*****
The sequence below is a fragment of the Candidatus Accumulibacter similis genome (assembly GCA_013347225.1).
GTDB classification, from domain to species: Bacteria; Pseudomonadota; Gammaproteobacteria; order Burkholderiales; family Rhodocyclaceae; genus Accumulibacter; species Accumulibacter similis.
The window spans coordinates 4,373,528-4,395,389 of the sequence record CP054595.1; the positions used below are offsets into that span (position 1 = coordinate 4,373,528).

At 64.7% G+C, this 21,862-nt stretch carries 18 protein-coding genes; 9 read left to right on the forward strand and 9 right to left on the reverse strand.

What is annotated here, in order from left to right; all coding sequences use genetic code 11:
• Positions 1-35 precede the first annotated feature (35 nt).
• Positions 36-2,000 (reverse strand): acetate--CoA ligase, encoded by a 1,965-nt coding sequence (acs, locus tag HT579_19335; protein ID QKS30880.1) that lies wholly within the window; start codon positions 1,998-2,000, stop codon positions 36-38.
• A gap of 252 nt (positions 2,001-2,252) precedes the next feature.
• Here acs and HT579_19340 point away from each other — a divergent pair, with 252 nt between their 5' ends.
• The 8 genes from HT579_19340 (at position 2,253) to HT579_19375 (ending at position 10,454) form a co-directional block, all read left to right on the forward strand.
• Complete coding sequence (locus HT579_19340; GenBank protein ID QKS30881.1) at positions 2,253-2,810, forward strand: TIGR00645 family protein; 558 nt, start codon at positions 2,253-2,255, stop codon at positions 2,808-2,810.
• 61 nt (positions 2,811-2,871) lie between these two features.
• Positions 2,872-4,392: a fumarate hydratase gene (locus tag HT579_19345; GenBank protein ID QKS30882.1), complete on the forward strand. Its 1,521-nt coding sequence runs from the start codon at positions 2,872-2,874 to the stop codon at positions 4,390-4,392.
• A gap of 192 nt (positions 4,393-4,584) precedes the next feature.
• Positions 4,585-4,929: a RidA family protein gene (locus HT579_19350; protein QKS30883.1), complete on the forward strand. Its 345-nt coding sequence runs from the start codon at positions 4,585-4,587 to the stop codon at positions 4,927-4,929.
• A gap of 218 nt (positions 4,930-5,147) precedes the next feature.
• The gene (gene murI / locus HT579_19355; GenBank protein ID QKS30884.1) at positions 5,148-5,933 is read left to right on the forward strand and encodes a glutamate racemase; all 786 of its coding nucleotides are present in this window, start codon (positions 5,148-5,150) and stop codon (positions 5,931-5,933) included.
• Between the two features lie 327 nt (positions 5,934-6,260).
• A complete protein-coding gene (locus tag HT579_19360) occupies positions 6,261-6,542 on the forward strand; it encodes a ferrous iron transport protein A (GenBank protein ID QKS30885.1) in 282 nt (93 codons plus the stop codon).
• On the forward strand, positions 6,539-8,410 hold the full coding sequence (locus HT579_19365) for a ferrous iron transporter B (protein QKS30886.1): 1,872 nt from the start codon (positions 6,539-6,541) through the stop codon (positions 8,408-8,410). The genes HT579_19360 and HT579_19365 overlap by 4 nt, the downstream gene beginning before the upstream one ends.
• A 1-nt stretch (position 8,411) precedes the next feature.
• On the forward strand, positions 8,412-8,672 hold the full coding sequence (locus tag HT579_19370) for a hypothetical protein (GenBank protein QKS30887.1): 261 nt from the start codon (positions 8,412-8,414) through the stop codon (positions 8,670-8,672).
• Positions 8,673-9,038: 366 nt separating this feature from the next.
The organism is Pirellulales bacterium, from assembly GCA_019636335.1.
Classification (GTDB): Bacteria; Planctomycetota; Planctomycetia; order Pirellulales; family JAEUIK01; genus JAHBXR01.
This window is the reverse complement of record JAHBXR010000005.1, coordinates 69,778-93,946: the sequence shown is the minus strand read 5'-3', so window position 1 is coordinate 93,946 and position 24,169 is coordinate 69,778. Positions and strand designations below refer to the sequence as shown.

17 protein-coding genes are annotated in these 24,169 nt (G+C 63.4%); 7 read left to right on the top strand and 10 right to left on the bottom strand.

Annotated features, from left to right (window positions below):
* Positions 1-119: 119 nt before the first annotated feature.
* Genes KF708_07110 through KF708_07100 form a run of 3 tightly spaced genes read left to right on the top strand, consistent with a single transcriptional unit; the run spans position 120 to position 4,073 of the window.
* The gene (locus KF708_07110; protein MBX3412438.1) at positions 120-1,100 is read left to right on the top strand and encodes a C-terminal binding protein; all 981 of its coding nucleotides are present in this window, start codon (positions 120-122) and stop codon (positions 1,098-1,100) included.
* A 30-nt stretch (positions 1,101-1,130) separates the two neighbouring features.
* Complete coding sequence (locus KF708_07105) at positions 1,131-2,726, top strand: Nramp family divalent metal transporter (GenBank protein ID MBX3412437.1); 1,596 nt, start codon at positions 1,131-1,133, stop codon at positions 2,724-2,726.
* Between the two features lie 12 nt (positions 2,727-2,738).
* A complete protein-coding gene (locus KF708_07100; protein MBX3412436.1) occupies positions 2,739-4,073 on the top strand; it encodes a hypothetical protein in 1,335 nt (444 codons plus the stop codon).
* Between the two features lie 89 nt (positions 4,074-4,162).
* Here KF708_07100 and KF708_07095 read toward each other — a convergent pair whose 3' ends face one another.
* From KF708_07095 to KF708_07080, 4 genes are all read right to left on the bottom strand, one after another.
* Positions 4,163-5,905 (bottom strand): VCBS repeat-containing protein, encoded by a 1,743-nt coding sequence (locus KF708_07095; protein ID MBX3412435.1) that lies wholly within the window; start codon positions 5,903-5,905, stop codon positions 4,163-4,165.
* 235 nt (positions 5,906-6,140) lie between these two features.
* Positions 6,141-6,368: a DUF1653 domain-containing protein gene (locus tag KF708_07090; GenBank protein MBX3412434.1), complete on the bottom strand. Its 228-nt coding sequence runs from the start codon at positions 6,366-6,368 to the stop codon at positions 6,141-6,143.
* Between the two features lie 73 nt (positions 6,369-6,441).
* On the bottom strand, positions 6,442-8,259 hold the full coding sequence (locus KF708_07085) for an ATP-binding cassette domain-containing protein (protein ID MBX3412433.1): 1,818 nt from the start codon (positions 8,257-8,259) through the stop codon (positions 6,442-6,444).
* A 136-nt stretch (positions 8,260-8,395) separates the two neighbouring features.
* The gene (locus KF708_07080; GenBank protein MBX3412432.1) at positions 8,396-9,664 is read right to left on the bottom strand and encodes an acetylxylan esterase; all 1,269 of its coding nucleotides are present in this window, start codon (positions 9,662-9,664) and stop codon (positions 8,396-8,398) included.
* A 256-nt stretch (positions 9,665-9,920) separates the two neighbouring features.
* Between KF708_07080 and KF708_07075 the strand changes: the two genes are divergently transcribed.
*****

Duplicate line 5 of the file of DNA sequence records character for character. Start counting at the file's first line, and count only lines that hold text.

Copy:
What is annotated here, in order from left to right; all coding sequences use genetic code 11: